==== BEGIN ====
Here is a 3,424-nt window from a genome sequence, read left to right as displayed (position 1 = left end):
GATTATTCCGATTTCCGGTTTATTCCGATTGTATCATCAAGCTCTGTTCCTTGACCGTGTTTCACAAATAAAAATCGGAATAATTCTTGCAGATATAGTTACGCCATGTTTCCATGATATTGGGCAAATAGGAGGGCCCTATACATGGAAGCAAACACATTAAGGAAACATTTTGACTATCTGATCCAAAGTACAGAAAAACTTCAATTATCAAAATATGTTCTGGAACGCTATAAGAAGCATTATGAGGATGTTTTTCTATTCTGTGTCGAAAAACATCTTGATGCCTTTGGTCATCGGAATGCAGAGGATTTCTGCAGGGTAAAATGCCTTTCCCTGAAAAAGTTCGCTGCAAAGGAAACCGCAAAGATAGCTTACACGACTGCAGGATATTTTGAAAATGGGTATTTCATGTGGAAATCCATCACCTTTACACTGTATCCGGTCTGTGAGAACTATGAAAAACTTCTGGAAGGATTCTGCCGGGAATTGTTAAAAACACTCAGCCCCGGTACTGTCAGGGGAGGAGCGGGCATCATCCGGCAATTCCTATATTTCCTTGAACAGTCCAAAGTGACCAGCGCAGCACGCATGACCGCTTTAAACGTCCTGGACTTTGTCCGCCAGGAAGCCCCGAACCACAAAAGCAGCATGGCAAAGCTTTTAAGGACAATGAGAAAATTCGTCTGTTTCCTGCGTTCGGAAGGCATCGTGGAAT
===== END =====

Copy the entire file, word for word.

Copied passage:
Here is a 3,424-nt window from a genome sequence, read left to right as displayed (position 1 = left end):
GATTATTCCGATTTCCGGTTTATTCCGATTGTATCATCAAGCTCTGTTCCTTGACCGTGTTTCACAAATAAAAATCGGAATAATTCTTGCAGATATAGTTACGCCATGTTTCCATGATATTGGGCAAATAGGAGGGCCCTATACATGGAAGCAAACACATTAAGGAAACATTTTGACTATCTGATCCAAAGTACAGAAAAACTTCAATTATCAAAATATGTTCTGGAACGCTATAAGAAGCATTATGAGGATGTTTTTCTATTCTGTGTCGAAAAACATCTTGATGCCTTTGGTCATCGGAATGCAGAGGATTTCTGCAGGGTAAAATGCCTTTCCCTGAAAAAGTTCGCTGCAAAGGAAACCGCAAAGATAGCTTACACGACTGCAGGATATTTTGAAAATGGGTATTTCATGTGGAAATCCATCACCTTTACACTGTATCCGGTCTGTGAGAACTATGAAAAACTTCTGGAAGGATTCTGCCGGGAATTGTTAAAAACACTCAGCCCCGGTACTGTCAGGGGAGGAGCGGGCATCATCCGGCAATTCCTATATTTCCTTGAACAGTCCAAAGTGACCAGCGCAGCACGCATGACCGCTTTAAACGTCCTGGACTTTGTCCGCCAGGAAGCCCCGAACCACAAAAGCAGCATGGCAAAGCTTTTAAGGACAATGAGAAAATTCGTCTGTTTCCTGCGTTCGGAAGGCATCGTGGAAT